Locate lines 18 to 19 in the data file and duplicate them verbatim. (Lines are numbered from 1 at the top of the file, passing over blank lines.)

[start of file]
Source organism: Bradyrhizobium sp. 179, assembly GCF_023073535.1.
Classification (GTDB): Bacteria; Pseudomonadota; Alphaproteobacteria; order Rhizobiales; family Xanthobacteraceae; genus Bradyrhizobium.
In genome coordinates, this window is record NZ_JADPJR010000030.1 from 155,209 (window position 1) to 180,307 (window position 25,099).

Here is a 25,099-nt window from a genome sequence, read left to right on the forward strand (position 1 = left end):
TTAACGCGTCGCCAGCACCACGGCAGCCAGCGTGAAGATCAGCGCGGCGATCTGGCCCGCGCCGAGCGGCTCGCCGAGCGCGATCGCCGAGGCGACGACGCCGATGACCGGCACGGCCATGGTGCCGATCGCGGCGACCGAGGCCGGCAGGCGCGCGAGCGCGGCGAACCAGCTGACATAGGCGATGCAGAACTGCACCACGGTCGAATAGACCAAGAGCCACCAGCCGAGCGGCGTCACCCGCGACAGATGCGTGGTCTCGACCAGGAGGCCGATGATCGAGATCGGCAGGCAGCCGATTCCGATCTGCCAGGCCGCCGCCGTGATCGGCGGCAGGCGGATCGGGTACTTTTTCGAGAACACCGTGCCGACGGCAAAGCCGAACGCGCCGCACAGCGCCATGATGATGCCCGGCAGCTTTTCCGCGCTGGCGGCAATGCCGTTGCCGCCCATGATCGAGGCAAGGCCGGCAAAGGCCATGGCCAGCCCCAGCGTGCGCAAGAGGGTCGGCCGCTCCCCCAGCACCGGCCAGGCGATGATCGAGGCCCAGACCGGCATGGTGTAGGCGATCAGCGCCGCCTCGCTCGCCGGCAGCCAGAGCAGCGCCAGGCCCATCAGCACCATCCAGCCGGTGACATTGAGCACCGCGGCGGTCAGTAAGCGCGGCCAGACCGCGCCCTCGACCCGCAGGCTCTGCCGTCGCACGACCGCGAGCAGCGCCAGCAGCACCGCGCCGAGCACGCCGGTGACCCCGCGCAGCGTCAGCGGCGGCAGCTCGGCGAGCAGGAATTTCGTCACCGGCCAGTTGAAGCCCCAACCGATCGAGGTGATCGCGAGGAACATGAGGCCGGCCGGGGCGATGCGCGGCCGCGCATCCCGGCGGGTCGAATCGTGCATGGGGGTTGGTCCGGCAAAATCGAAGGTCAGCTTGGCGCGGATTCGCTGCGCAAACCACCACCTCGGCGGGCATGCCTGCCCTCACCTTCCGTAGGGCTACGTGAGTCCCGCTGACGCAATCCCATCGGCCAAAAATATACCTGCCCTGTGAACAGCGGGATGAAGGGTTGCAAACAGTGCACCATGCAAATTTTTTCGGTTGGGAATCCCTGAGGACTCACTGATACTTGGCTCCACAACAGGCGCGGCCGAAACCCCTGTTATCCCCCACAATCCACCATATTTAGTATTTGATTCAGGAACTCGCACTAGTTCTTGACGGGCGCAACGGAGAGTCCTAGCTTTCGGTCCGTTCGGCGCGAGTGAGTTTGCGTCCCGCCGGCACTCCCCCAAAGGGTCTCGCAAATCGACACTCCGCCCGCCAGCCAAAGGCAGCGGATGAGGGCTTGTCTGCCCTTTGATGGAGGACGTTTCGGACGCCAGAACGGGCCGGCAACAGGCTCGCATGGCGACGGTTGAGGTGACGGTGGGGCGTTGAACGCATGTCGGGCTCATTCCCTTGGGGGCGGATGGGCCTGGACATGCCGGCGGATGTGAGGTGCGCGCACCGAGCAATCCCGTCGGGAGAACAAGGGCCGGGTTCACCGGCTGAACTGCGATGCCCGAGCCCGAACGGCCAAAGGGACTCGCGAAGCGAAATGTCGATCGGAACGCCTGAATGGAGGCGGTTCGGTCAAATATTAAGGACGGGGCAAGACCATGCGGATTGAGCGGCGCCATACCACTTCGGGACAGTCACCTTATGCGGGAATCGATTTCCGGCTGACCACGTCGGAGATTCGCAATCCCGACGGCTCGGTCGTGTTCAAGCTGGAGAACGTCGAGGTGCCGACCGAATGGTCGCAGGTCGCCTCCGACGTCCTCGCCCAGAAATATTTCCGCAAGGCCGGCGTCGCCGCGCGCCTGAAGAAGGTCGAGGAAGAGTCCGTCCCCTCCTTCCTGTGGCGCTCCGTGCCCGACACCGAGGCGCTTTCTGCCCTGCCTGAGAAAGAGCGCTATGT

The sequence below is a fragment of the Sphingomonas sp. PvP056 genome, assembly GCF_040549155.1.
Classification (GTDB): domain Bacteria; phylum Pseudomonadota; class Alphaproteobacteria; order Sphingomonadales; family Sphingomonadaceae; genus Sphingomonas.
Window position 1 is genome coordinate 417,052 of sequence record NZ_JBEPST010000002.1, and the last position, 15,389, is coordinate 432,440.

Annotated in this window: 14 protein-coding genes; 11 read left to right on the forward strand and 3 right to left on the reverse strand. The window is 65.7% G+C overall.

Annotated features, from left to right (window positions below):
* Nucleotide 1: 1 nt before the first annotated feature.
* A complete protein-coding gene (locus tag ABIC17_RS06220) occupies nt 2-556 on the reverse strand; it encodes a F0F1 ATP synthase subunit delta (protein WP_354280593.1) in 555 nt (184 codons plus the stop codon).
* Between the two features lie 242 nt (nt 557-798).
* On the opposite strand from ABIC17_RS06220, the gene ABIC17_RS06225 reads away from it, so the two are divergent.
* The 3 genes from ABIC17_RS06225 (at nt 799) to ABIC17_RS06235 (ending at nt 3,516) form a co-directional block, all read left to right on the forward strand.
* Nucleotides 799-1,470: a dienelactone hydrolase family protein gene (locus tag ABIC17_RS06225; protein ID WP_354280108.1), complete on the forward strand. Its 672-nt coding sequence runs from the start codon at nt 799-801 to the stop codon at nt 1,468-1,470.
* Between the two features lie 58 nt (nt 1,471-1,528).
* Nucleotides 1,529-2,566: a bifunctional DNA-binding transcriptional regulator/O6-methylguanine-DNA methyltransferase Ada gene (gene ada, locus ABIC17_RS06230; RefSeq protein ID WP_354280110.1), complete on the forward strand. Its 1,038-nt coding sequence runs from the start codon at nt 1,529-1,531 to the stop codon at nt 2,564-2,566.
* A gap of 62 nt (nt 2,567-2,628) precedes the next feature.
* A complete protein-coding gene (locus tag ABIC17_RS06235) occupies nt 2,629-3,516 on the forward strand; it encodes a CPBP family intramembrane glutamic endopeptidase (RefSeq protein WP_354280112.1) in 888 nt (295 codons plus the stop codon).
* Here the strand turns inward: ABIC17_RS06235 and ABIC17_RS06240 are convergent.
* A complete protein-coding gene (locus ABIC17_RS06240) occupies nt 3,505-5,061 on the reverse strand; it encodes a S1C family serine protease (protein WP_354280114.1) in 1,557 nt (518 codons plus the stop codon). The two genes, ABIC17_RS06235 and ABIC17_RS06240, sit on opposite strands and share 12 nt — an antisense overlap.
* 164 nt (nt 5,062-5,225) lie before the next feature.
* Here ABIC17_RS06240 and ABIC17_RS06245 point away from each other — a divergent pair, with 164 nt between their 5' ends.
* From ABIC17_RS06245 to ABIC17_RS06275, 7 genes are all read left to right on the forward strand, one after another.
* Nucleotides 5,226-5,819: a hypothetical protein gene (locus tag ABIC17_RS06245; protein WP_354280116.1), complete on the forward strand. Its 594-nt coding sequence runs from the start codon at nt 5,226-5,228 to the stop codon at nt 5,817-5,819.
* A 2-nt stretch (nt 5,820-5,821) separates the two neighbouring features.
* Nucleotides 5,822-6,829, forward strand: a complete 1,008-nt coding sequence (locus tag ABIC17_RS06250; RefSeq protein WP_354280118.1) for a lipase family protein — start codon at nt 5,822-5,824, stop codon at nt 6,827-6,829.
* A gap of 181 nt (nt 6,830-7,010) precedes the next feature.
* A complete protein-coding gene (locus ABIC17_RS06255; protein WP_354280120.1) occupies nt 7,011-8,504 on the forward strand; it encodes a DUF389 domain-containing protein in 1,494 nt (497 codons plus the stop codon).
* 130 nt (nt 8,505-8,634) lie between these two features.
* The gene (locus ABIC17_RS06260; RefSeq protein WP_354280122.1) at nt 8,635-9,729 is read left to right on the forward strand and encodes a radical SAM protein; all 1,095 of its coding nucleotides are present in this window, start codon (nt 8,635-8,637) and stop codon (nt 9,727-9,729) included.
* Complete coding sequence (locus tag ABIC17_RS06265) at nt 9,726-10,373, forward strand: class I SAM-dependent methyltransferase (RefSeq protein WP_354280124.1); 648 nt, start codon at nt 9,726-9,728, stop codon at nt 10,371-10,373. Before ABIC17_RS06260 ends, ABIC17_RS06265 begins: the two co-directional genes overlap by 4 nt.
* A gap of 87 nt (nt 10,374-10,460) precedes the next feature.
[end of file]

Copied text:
* Nucleotides 1,529-2,566: a bifunctional DNA-binding transcriptional regulator/O6-methylguanine-DNA methyltransferase Ada gene (gene ada, locus ABIC17_RS06230; RefSeq protein ID WP_354280110.1), complete on the forward strand. Its 1,038-nt coding sequence runs from the start codon at nt 1,529-1,531 to the stop codon at nt 2,564-2,566.
* A gap of 62 nt (nt 2,567-2,628) precedes the next feature.